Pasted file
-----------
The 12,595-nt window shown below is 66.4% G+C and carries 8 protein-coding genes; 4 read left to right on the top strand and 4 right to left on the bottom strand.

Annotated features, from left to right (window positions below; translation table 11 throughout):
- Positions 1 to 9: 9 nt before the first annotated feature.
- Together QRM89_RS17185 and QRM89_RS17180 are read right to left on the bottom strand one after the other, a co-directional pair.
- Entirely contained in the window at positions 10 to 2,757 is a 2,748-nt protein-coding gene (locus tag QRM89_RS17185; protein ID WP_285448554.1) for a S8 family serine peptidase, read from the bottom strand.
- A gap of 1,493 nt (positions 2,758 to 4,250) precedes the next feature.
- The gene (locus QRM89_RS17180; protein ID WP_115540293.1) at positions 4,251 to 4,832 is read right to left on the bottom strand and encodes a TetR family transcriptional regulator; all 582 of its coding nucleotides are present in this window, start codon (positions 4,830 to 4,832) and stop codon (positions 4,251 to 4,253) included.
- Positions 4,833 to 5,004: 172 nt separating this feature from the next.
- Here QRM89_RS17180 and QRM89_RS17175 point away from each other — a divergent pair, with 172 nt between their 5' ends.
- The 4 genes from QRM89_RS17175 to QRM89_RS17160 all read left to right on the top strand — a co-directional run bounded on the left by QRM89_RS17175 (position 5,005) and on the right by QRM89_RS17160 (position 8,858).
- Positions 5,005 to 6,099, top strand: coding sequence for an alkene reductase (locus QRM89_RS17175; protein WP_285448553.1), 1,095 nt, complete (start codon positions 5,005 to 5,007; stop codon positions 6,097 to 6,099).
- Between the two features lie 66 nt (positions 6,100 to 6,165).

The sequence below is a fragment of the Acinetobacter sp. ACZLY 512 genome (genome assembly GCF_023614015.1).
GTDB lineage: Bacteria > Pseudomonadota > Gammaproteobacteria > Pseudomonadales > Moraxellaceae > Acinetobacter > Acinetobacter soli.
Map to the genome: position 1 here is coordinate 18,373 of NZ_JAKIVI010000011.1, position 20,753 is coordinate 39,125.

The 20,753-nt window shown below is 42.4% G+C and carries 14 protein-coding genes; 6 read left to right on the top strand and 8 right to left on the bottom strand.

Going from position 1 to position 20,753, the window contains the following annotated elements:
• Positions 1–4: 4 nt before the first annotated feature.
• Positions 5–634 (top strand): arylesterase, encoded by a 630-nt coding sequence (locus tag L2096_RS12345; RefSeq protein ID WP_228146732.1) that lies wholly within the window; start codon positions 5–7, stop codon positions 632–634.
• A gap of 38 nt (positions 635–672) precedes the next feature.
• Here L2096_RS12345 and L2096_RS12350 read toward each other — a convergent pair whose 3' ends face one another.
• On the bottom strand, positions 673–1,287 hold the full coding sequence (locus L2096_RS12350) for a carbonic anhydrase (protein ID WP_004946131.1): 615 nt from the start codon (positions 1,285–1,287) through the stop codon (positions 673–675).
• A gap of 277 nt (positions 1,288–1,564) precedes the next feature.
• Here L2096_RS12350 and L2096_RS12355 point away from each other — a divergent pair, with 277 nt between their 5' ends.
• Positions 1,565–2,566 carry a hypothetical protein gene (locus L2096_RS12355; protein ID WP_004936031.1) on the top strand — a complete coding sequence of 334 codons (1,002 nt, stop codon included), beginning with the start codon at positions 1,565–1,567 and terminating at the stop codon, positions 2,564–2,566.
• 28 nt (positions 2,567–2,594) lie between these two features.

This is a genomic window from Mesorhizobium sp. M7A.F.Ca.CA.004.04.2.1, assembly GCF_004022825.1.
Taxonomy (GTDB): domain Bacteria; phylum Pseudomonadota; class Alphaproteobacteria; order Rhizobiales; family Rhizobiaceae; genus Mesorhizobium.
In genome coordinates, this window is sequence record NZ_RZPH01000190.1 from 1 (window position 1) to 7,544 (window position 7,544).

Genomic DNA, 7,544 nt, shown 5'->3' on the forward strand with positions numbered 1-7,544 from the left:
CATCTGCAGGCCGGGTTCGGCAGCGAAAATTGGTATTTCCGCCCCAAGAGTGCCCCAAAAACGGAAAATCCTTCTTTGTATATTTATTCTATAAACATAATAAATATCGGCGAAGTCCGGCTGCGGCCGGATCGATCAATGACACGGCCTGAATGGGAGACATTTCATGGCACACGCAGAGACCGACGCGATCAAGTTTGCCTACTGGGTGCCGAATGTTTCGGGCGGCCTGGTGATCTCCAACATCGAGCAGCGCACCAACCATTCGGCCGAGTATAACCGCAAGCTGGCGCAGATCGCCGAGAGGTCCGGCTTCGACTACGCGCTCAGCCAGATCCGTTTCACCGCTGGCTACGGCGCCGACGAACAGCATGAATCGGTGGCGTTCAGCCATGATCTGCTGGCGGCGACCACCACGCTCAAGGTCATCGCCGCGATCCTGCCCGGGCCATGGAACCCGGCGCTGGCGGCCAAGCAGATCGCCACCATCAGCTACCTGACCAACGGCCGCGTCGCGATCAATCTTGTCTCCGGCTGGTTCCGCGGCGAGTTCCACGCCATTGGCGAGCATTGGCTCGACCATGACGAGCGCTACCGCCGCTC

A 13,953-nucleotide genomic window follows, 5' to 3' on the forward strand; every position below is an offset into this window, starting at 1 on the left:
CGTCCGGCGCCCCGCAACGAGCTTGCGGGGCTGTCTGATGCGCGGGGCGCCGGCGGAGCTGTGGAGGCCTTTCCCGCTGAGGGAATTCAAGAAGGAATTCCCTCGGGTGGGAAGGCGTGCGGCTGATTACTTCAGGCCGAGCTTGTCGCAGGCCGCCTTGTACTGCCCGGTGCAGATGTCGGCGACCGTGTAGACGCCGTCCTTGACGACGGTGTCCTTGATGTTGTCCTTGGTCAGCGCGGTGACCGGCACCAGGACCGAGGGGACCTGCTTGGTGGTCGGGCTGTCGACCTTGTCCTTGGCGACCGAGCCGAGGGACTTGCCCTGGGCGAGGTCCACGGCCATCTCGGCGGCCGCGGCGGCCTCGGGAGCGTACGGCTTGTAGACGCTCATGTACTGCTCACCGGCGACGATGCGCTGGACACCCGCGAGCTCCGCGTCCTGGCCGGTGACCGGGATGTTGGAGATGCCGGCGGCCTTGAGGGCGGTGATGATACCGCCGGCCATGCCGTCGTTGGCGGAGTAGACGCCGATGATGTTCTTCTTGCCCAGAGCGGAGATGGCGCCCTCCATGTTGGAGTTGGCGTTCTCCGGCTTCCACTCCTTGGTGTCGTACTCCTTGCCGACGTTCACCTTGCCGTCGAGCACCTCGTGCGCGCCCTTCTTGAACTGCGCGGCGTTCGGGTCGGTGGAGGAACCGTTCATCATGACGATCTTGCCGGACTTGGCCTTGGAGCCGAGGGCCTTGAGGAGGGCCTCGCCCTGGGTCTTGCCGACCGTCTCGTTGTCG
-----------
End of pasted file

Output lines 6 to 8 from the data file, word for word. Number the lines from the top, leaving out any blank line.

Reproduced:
- A gap of 1,493 nt (positions 2,758 to 4,250) precedes the next feature.
- The gene (locus QRM89_RS17180; protein ID WP_115540293.1) at positions 4,251 to 4,832 is read right to left on the bottom strand and encodes a TetR family transcriptional regulator; all 582 of its coding nucleotides are present in this window, start codon (positions 4,830 to 4,832) and stop codon (positions 4,251 to 4,253) included.
- Positions 4,833 to 5,004: 172 nt separating this feature from the next.